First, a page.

Doctor Who: what can we expect from series 11?
Based on what's emerged from the Doctor Who SDCC panel, we look ahead to series 11, the Thirteenth Doctor, and what's ahead...
Jodie Whittaker has been falling for an awfully long time. Her first series of Doctor Who expected to land on BBC One sometime in October, but between her first appearance at the end of Twice Upon A Time last Christmas, the usual influx of tidbits about plot details and guest stars is all but non-existent.
Where previous executive producers of the 21st century revamp, Russell T Davies and Steven Moffat, would usually have given away something by this stage, incoming head writer Chris Chibnall has thus far been incredibly successful in keeping the forthcoming eleventh series under wraps.
With only a couple of months to go, we know very little about what to expect. From the usual trickle of updates in Doctor Who Magazine to the various massive leaks that have plagued the previous series, Chibnall has effectively put a dam up to keep information getting out. Even the last week of publicity, including a specially-shot teaser trailer that aired during the BBC’s World Cup final coverage and a further trailer released after last night’s panel at San Diego Comic-Con, has been unusually guarded.
“It’s really so that we can get it to you guys and everyone else in the world at the same time all polished,” Chibnall explained at the panel. “I really love television when it’s a communal experience […] I want you guys to all be talking about it at the same time, and we have things you’re not going to want to be spoiled for.”
Shy of a couple of updates to directors’ CVs and a pesky leaked clip from the first episode, the new production team have effectively locked most of the details down. This approach has more in common with the secretive marketing for JJ Abrams’ Star Wars: The Force Awakens than previous series of Doctor Who. The 50-second teaser shows no new monsters, but instead shows off the new cast in action.
“All of this is new to me,” the new Doctor says. “New faces, new worlds, new times. So if I asked really, really nicely, would you be my new best friends?”
If Chibnall has his way, it’ll all be new to us too and that’s no bad thing. But we’re Doctor Who fans, so that’s not going to stop us trying to figure out what we can all the same. So, here’s a round-up of what we know so far and what we can expect from this brave new start to the Doctor’s adventures.
Aside from Whittaker and Chibnall taking over the TARDIS on their respective sides of the camera, the new Doctor will come with three new friends. It worked back in 1963 when the First Doctor travelled with his granddaughter Susan and her two teachers Ian and Barbara. Generationally speaking, we’ll get a reversal of that dynamic, with two young friends alongside an older companion.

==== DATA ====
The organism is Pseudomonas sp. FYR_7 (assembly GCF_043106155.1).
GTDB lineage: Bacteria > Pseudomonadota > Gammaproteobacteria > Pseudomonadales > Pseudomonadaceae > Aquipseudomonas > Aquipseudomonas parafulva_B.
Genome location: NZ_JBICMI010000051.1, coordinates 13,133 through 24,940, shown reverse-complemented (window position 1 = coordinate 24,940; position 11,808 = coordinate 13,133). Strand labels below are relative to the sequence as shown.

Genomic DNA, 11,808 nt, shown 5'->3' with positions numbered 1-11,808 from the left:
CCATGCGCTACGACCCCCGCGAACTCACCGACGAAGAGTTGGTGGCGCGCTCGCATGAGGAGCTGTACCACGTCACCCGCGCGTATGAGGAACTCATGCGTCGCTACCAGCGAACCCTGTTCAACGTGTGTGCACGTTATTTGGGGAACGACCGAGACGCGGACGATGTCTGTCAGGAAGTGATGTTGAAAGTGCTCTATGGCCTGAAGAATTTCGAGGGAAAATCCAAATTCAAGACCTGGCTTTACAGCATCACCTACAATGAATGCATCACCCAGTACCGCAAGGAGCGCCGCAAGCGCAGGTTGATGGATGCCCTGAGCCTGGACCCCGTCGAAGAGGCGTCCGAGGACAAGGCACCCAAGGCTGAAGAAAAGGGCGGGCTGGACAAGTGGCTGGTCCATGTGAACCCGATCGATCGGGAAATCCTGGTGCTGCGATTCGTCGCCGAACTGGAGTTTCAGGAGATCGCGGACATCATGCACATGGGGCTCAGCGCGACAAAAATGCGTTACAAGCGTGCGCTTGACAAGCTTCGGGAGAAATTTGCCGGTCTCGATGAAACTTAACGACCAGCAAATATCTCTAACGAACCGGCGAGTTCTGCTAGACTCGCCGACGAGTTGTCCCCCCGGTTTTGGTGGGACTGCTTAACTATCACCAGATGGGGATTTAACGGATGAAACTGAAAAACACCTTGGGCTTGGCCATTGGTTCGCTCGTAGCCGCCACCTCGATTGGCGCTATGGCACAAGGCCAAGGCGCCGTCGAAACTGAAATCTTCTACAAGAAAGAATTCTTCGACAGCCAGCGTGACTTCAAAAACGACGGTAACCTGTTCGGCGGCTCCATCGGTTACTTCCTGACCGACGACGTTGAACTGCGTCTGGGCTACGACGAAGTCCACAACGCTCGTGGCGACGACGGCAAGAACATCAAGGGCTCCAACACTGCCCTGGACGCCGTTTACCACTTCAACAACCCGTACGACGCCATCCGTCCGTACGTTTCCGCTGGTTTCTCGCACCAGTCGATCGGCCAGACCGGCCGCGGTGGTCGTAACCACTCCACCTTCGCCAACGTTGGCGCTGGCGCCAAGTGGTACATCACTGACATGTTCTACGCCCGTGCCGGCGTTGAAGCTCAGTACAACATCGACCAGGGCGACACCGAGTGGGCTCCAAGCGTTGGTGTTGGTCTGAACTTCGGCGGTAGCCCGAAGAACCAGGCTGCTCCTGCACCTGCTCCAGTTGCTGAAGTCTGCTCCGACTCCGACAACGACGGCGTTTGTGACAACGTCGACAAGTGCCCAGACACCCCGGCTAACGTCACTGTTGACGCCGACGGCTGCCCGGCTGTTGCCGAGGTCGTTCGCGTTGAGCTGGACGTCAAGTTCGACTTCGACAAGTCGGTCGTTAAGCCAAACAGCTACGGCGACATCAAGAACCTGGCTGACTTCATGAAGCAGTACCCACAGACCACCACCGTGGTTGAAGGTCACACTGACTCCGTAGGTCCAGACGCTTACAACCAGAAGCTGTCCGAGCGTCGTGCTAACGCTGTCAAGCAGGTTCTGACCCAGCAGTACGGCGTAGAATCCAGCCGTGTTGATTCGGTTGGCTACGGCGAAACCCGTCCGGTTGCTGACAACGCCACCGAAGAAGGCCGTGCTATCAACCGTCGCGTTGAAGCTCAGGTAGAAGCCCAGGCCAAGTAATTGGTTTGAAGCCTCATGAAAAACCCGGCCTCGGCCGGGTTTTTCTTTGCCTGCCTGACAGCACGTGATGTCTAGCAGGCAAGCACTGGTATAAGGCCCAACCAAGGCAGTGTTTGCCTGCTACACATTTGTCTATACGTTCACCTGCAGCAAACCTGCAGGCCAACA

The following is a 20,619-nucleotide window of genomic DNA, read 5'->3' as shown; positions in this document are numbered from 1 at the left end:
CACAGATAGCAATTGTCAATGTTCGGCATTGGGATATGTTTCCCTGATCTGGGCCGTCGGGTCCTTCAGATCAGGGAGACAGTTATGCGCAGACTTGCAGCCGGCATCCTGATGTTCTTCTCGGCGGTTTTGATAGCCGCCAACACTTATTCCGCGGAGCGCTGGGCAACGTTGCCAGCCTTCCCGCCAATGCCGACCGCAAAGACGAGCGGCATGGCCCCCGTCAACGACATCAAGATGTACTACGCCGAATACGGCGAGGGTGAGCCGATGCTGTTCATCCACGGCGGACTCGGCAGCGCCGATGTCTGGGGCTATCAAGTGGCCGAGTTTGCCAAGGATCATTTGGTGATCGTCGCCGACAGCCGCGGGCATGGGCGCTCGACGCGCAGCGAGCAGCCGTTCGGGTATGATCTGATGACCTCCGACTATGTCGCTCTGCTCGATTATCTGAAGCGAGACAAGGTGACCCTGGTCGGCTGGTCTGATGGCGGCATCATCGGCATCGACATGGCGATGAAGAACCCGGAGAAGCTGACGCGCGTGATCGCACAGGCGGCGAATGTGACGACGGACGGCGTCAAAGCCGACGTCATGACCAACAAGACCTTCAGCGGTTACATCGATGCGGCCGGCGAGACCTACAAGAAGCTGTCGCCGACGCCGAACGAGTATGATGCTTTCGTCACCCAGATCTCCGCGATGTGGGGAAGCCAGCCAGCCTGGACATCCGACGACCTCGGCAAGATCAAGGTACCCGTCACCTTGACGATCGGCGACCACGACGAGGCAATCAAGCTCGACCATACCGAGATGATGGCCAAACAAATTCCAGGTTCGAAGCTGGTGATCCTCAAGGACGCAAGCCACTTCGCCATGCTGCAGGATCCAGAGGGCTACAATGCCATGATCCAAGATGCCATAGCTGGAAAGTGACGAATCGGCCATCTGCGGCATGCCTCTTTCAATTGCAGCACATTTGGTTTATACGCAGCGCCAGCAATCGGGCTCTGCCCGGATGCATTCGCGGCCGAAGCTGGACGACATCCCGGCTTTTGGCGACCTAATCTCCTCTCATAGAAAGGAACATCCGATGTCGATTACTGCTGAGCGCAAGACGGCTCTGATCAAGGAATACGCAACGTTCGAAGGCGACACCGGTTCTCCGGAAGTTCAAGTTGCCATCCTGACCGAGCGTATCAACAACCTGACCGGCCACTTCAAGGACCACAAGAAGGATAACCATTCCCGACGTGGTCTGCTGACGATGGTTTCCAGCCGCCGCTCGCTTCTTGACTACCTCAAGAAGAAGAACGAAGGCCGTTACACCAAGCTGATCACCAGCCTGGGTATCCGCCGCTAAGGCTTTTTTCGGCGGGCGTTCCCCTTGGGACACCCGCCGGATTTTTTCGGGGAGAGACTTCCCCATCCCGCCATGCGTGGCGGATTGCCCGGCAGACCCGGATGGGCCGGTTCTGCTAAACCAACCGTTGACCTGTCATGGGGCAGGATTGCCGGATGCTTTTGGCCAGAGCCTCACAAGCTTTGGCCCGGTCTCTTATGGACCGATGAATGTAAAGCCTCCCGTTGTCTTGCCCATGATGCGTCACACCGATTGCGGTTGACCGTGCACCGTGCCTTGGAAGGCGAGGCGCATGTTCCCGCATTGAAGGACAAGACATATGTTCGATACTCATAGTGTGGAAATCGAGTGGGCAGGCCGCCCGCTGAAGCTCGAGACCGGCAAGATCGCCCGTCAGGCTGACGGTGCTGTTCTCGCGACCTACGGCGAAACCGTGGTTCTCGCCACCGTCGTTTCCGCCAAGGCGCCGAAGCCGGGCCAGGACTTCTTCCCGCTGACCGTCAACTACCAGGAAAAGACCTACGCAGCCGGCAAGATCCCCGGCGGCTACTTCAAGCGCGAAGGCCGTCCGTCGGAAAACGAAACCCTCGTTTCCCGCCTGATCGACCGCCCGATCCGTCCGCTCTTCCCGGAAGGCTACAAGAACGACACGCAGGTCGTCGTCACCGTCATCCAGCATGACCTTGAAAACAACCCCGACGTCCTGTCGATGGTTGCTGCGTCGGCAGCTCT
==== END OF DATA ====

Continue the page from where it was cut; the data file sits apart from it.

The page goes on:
On the younger side, there’s Tosin Cole as Ryan Sinclair and Mandip Gill as Yasmin “Yas” Khan. These characters are young police officers who will run into the Doctor as she recovers from her regeneration. You would think more coppers would have stepped into the police box over the years, but Yas and Ryan will be the first that we can think of.
The Doctor’s other companion is Graham O’Brien, played by Bradley Walsh. Having previously worked with the new boss playing DS Ronnie Brooks on Law & Order UK, Walsh could be playing a third police officer, but we’re expecting Graham to be more in line with Brian Williams, Rory’s dad, who was created by Chibnall for the 2012 series and played by Mark Williams. While promoting his appearance in a Peter Pan pantomime last Christmas, Walsh described Graham as “the Doctor’s Smee” in interviews.
Sharon D Clarke completes the regular cast as an as-yet-unnamed regular character. She doesn’t show up in the teaser and she’s remained tight-lipped about her role, which could as easily by either a Camille Coduri or a Michelle Gomez-type turn.
On the guest star front, we’ve been promised some big names, (not least by RTD, who used his guest Production Notes column in a recent Doctor Who Magazine to tease the casting of a huge star that Chibnall had told him about) but they’re not in evidence in the trailer. We do get a glimpse of the great Shaun Dooley, another Broadchurch alum, running around in the dark with the new team TARDIS. Otherwise, the teaser focuses on the new regulars.
However, outside of the trailers, we’ve had some unofficial confirmations by guest stars themselves. Alan Cumming revealed during an interview on the Homo Sapiens podcast that he’s playing King James I in the series. The following week, while Clarke was keeping shtum about her role in the new series on an episode of Radio 4’s Loose Ends, Lee Mack quite happily revealed that he has a small role in one of the new episodes.
For many though, the main attraction will be Whittaker. More than just the first female Doctor, she’s a marvellous actress with enormous range, as seen from her emotionally strong turn in Broadchurch to her brilliantly eccentric turn in the underappreciated Adult Life Skills.
Chibnall has described his leading lady as “incredibly warm, funny, energetic, inclusive – she’s the greatest friend you could wish to have as your guide around the universe.” While Peter Capaldi’s portrayal of the character is unfairly described as too grumpy, she should present a marked contrast from his approach and even those who went before him, with their last-of-the-Time-Lords angst.
It’s all change behind the scenes too. While Moffat experimented with the 13-episode format across his tenure as executive producer, there wasn’t some vast changing-of-the-guard from Davies’ run, with writers and directors being carried over to Series 5. Expanding the general feeling that the show is heading for a new frontier, there won’t be so much continuity for the impending changeover.